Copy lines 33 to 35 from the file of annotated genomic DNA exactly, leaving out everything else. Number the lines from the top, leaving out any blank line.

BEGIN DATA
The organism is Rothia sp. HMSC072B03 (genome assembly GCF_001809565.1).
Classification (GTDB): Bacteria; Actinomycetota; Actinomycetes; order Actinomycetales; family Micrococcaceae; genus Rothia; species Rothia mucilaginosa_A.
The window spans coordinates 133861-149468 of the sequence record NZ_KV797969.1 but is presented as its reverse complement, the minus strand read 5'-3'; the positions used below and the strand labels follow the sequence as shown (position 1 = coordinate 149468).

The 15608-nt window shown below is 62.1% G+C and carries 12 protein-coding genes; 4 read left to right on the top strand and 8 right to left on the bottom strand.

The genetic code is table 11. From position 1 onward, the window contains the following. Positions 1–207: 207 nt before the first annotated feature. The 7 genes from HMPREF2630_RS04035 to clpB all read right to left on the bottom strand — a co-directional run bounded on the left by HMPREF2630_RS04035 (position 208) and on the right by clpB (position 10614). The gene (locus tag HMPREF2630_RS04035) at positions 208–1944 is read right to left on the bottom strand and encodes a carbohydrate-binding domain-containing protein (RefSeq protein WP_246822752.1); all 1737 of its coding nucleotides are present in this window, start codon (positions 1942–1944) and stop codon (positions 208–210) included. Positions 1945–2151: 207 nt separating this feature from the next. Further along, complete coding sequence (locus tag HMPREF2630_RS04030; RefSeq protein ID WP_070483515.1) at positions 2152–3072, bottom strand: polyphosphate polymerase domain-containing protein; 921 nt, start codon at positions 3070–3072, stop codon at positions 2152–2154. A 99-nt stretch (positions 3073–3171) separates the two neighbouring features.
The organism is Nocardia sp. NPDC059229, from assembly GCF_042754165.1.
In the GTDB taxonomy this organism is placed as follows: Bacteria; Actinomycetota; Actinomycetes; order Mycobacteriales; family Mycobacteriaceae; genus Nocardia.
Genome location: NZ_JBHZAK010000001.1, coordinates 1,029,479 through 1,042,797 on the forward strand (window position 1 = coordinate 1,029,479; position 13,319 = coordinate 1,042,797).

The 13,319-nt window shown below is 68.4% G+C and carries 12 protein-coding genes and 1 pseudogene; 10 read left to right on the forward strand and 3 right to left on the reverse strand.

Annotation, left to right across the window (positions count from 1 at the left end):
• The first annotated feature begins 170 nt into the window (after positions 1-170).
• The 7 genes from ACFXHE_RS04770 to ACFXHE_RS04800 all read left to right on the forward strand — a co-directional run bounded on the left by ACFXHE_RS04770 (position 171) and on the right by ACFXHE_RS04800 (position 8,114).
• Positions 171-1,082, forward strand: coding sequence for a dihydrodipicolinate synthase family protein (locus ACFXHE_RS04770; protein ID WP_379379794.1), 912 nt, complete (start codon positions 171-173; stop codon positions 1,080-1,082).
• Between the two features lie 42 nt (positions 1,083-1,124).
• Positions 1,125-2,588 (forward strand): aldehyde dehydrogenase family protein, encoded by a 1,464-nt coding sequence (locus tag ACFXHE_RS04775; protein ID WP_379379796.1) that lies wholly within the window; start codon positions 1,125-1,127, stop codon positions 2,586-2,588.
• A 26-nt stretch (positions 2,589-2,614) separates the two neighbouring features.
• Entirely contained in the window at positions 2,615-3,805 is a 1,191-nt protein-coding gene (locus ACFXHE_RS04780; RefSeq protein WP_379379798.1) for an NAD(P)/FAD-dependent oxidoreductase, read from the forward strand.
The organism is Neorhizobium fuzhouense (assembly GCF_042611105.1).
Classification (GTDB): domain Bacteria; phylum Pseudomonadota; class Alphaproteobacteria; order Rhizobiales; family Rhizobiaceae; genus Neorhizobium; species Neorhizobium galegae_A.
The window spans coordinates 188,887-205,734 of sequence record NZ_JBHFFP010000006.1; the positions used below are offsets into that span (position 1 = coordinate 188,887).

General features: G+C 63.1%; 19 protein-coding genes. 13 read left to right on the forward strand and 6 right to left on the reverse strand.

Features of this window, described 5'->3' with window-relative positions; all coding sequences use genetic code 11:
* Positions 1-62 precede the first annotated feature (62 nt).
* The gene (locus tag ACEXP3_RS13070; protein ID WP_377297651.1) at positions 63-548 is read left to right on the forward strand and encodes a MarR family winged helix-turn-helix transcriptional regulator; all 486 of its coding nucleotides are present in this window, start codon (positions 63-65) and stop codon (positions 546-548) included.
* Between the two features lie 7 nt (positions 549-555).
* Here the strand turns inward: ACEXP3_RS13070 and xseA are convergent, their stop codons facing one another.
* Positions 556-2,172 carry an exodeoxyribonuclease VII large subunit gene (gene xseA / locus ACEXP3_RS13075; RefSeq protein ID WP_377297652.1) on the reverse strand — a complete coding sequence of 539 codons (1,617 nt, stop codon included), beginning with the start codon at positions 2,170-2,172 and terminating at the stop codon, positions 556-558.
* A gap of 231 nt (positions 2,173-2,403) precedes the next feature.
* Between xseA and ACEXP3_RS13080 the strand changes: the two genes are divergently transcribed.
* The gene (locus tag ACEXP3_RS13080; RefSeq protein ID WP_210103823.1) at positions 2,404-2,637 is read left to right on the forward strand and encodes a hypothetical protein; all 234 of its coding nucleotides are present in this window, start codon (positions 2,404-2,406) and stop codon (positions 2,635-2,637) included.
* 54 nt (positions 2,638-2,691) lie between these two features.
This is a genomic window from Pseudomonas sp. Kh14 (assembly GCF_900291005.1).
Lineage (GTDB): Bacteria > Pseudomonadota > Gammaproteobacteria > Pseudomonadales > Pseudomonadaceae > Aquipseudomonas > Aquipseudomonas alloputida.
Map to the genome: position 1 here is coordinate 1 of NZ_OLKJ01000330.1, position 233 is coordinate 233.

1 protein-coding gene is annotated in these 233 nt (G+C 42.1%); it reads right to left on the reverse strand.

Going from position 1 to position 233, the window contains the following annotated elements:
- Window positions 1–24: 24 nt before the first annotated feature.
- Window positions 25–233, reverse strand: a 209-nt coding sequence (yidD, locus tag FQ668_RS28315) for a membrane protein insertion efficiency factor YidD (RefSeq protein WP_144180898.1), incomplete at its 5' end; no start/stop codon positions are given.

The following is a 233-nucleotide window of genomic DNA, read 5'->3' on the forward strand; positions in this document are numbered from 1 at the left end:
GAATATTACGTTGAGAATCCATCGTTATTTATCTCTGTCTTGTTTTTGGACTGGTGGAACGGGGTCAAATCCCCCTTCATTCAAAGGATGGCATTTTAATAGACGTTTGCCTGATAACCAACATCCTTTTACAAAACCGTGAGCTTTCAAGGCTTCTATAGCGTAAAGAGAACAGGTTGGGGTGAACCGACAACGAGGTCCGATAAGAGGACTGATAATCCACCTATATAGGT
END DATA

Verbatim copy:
Lineage (GTDB): Bacteria > Pseudomonadota > Gammaproteobacteria > Pseudomonadales > Pseudomonadaceae > Aquipseudomonas > Aquipseudomonas alloputida.
Map to the genome: position 1 here is coordinate 1 of NZ_OLKJ01000330.1, position 233 is coordinate 233.

1 protein-coding gene is annotated in these 233 nt (G+C 42.1%); it reads right to left on the reverse strand.